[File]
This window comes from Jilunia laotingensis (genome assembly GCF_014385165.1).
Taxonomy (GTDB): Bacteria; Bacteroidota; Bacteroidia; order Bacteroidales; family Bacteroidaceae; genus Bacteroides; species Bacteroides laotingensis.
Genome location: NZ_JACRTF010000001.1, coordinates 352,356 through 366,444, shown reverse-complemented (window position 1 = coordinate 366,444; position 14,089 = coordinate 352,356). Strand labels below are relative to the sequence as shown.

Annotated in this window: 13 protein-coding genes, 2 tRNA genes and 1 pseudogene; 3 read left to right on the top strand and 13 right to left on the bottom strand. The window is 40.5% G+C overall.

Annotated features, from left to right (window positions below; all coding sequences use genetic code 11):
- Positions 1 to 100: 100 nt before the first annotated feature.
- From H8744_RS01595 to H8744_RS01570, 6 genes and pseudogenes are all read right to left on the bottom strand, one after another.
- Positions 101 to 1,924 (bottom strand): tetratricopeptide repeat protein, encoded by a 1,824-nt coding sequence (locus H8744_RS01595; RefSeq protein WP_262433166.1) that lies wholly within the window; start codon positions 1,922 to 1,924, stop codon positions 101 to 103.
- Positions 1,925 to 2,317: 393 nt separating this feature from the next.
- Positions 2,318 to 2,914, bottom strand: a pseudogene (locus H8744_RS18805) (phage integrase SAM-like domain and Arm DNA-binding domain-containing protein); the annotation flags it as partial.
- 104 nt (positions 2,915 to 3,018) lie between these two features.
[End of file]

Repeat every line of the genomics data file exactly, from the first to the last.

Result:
This window comes from Jilunia laotingensis (genome assembly GCF_014385165.1).
Taxonomy (GTDB): Bacteria; Bacteroidota; Bacteroidia; order Bacteroidales; family Bacteroidaceae; genus Bacteroides; species Bacteroides laotingensis.
Genome location: NZ_JACRTF010000001.1, coordinates 352,356 through 366,444, shown reverse-complemented (window position 1 = coordinate 366,444; position 14,089 = coordinate 352,356). Strand labels below are relative to the sequence as shown.

Annotated in this window: 13 protein-coding genes, 2 tRNA genes and 1 pseudogene; 3 read left to right on the top strand and 13 right to left on the bottom strand. The window is 40.5% G+C overall.

Annotated features, from left to right (window positions below; all coding sequences use genetic code 11):
- Positions 1 to 100: 100 nt before the first annotated feature.
- From H8744_RS01595 to H8744_RS01570, 6 genes and pseudogenes are all read right to left on the bottom strand, one after another.
- Positions 101 to 1,924 (bottom strand): tetratricopeptide repeat protein, encoded by a 1,824-nt coding sequence (locus H8744_RS01595; RefSeq protein WP_262433166.1) that lies wholly within the window; start codon positions 1,922 to 1,924, stop codon positions 101 to 103.
- Positions 1,925 to 2,317: 393 nt separating this feature from the next.
- Positions 2,318 to 2,914, bottom strand: a pseudogene (locus H8744_RS18805) (phage integrase SAM-like domain and Arm DNA-binding domain-containing protein); the annotation flags it as partial.
- 104 nt (positions 2,915 to 3,018) lie between these two features.